Developmental Immunodeficiency Disorders

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A. Transient physiologic hypogammaglobulinemia occurs in infants between the ages of approximately 3 and 6 months. Although infants are born with adult levels of placen-tally transferred IgG, a low level of IgG results from:

1. The disappearance of maternal antibody, which has a half-life of 22-28 days

2. The infant's low early rate of synthesis of secretable immunoglobulins

B. Congenital agammaglobulinemia (Bruton's disease) is a sex-linked (male) disorder that affects infants between the ages of 5 and 6 months. These patients have an apparently normal thymus and CMI.

1. Clinical features include:

a. Recurrent pyogenic infections b. Digestive tract disorders

2. Cause. The defect that causes Bruton's disease may occur in the transition from pre-B to B cells and involves the loss of a tyrosine kinase gene. The pre-B cells are normal.

3. Diagnosis is made by noting the absence of tonsils (on physical examination), germinal centers (on lymph node biopsy), and B cells (on a peripheral blood smear). Serum immunoglobulin levels of less than 10% also suggest the disease.

4. Treatment. Passive transfer of adult serum immunoglobulin can be administered pro-phylactically to diminish infections.

C. Dysgammaglobulinemia. Patients of varying age present with a selective immunoglobulin class deficiency (i.e., one or more immunoglobulins, but not all).

1. Diagnosis. Most patients have decreased IgA levels, with 1 in 600-800 of these patients having IgA levels of less than 5 mg/dl.

2. Immunologic features include:

a. Loss of mucosal surface protection b. Failure of IgA-bearing cells to differentiate into secreting plasma cells, although their numbers are normal

C. Increased susceptibility to autoimmune diseases

D. Congenital thymic aplasia (DiGeorge syndrome) is characterized by a hypocalcemia, tetany, and an absence of T cells.

1. Cause. DiGeorge syndrome is not hereditary. It is caused by an unknown intrauterine injury to the third and fourth pharyngeal pouches that occurs between the fifth and sixth weeks of gestation.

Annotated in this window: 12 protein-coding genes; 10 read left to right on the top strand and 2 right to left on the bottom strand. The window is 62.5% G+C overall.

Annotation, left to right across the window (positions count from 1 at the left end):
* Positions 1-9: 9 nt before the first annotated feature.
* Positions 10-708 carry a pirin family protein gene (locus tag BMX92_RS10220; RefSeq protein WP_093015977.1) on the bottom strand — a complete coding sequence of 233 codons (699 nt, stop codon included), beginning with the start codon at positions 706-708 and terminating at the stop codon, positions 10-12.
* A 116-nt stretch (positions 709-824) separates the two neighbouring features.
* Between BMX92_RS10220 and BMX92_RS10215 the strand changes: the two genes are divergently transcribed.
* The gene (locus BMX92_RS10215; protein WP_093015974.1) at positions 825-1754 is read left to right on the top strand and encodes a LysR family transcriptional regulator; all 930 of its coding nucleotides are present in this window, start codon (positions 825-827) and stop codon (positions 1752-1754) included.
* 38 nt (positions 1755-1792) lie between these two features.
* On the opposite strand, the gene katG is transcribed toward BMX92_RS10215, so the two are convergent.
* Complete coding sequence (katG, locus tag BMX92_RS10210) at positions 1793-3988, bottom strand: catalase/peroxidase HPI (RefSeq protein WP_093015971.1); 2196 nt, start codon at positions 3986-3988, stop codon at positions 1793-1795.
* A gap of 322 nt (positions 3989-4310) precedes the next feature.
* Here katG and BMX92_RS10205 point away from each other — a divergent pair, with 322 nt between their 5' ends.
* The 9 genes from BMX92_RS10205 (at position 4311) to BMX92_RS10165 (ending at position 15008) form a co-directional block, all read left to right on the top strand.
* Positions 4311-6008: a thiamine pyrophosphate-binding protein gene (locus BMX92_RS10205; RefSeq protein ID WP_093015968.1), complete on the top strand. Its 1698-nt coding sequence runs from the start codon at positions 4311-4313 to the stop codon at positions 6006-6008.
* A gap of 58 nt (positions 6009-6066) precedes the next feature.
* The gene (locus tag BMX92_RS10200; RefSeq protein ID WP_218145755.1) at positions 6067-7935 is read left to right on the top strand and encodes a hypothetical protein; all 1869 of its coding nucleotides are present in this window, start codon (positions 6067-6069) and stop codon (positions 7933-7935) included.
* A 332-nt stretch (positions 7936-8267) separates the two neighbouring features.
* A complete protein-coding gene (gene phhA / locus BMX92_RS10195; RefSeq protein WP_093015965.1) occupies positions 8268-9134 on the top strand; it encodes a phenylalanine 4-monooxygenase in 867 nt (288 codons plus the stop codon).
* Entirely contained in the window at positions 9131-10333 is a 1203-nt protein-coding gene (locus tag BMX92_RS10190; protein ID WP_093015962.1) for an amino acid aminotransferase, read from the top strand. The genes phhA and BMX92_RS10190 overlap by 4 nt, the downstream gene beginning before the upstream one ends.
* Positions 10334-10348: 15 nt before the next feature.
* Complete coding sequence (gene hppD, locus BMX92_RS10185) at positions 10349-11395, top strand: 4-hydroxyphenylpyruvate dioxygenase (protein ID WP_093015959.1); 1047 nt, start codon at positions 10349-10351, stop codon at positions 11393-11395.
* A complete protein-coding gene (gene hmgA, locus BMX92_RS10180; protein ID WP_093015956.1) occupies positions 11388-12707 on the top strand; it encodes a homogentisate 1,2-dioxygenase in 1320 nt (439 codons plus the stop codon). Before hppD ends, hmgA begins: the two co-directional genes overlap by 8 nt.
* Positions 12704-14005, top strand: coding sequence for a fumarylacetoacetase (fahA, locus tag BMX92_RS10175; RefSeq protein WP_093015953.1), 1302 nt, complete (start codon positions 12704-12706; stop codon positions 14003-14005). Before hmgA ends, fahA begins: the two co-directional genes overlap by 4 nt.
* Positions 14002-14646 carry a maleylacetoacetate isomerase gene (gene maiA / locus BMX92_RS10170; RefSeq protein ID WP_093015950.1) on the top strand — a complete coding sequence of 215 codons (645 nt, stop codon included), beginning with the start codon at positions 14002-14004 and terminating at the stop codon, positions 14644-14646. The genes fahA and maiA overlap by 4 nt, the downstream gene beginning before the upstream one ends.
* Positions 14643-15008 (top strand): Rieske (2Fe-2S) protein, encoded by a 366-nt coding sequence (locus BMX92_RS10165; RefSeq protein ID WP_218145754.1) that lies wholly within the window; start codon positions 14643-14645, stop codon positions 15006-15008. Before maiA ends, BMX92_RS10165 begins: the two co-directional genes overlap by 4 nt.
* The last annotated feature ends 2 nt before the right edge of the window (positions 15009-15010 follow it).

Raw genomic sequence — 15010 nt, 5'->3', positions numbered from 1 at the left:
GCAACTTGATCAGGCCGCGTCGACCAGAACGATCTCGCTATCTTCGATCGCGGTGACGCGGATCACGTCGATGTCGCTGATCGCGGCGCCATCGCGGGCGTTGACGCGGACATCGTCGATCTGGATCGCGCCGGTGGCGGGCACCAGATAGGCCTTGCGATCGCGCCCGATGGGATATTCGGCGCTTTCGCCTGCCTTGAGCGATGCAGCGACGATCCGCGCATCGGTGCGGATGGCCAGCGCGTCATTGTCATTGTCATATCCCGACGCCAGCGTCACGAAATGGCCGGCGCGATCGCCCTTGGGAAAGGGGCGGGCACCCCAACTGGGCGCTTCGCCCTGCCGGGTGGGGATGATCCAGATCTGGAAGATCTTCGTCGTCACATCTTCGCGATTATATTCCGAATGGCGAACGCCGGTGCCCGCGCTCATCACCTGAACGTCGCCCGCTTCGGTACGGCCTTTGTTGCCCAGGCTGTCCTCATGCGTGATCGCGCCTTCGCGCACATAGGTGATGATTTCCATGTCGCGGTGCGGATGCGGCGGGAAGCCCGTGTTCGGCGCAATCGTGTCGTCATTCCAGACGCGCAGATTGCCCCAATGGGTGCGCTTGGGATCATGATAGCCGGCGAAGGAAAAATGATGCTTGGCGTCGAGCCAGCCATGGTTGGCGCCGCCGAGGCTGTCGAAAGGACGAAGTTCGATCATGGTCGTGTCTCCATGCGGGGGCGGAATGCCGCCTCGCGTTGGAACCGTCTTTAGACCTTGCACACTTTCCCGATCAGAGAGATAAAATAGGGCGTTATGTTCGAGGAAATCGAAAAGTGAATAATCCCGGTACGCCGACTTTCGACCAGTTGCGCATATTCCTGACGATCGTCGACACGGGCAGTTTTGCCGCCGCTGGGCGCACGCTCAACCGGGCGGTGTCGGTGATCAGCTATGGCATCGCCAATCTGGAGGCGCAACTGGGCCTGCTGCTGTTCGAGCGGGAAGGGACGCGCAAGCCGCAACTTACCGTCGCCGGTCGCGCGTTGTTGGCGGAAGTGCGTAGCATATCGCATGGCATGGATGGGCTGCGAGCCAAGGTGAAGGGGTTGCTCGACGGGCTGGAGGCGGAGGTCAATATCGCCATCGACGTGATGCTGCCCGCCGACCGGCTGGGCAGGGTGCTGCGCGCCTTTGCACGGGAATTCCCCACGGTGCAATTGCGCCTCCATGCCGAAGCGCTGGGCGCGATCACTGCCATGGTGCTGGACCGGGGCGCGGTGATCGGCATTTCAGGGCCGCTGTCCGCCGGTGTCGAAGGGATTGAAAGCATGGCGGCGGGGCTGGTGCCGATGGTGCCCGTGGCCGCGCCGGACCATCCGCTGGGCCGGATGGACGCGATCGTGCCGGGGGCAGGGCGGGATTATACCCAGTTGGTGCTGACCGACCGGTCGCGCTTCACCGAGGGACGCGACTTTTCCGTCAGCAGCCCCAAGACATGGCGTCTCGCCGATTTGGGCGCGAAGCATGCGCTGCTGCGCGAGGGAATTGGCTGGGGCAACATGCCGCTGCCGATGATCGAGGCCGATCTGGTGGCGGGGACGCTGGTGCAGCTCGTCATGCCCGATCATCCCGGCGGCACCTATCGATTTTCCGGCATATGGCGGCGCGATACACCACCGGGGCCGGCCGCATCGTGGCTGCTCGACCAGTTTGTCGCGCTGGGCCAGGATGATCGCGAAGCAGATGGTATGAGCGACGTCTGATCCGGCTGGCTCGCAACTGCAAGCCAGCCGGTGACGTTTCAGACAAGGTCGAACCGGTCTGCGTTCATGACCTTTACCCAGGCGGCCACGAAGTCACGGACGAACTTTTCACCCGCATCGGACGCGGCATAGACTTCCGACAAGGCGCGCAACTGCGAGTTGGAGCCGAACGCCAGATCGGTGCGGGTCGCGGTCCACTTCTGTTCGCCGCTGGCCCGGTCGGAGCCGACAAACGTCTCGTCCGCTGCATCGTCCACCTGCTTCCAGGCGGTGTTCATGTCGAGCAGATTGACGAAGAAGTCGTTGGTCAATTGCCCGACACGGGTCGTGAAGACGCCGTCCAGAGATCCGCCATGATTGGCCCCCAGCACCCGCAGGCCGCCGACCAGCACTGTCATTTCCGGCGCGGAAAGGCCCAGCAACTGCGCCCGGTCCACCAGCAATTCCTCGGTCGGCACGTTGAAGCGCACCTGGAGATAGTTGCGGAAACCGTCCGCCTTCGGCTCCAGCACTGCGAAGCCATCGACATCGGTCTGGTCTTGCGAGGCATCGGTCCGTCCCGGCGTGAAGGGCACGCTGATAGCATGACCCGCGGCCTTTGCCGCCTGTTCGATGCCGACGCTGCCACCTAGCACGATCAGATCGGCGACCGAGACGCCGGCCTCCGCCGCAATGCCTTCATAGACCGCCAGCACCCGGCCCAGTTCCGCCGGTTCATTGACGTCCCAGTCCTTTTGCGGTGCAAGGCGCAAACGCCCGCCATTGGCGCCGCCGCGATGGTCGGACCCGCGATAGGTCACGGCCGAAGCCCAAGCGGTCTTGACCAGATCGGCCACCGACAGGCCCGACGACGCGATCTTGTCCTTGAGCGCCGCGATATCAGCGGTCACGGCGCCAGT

2. Clinical features a. The thymus and parathyroid glands are not developed.

b. Depressed CMI permits infections caused by opportunistic organisms (e.g., Candida, Pneumocystis, viruses).

C. Patients have apparently normal germinal centers, plasma cells, and serum immunoglobulin.

3. Treatment. These patients usually die early.

a. Vaccination with live vaccines (e.g., measles) is contraindicated.

b. The transplantation of fetal thymic tissue is experimental and may be complicated by a graft-versus-host reaction.

E. Chronic mucocutaneous candidiasis is a highly specific T cell disorder that is characterized by an absence of immunity to Candida. Patients have apparently normal T cell absolute numbers and functions. Approximately 50% of patients with this disorder also have endocrine dysfunctions (e.g., hypothyroidism).

F. Wiskott-Aldrich syndrome is a sex-linked (male) disorder occurring mainly in children. The syndrome has three main features: thrombocytopenia (manifested by bleeding), eczema, and recurrent infections. An increased incidence of lymphoreticular malignancies or lymphomas may occur.

Immunologic features include:

a. Depressed CMI and a low serum IgM level, but normal IgG and IgA levels b. Poor response to bacterial capsular polysaccharide antigens

2. Cause. The primary defect may be an absence of specific glycoprotein receptors on T cells and platelets.

3. Treatment. Bone marrow transplantation may be effective.

G. Severe combined immunodeficiency disease (SCID) is a rare disorder characterized by a genetic defect in stem cells that results in the absence of the thymus gland and T and B cells. Affected children are extremely susceptible to infections and have a very short life span.

1. Immunologic features. A deficiency in the enzyme adenosine deaminase (ADA)

occurs in 50% of patients. This deficiency results in the accumulation of toxic deoxyadenosine triphosphate (DATP), which inhibits ribonucleotide reductase and prevents DNA synthesis. A mutation in the y chain of the interleukin-2 (IL-2) receptor gene is found in other patients with SCID.

2. Treatment. Gene therapy with the ADA gene is experimental.

H- Chronic granulomatous disease (CGD) results from a genetic defect in the nicotinamide adenine dinucleotide phosphate (NADPH) oxidase system in neutrophils. Patients are susceptible to infections by age 2 years, especially by organisms of low virulence.

1. Immunologic features. Neutrophil bactericidal activity (i.e., respiratory burst) is defective because of depressed NADPH oxidase, superoxide dismutase activity and decreased hydrogen peroxide levels.

2. Diagnosis is based on failure of neutrophils and macrophages to reduce a nitroblue tetrazolium dye.

3. Treatment with interferon-y (IFN-y) has been successful.

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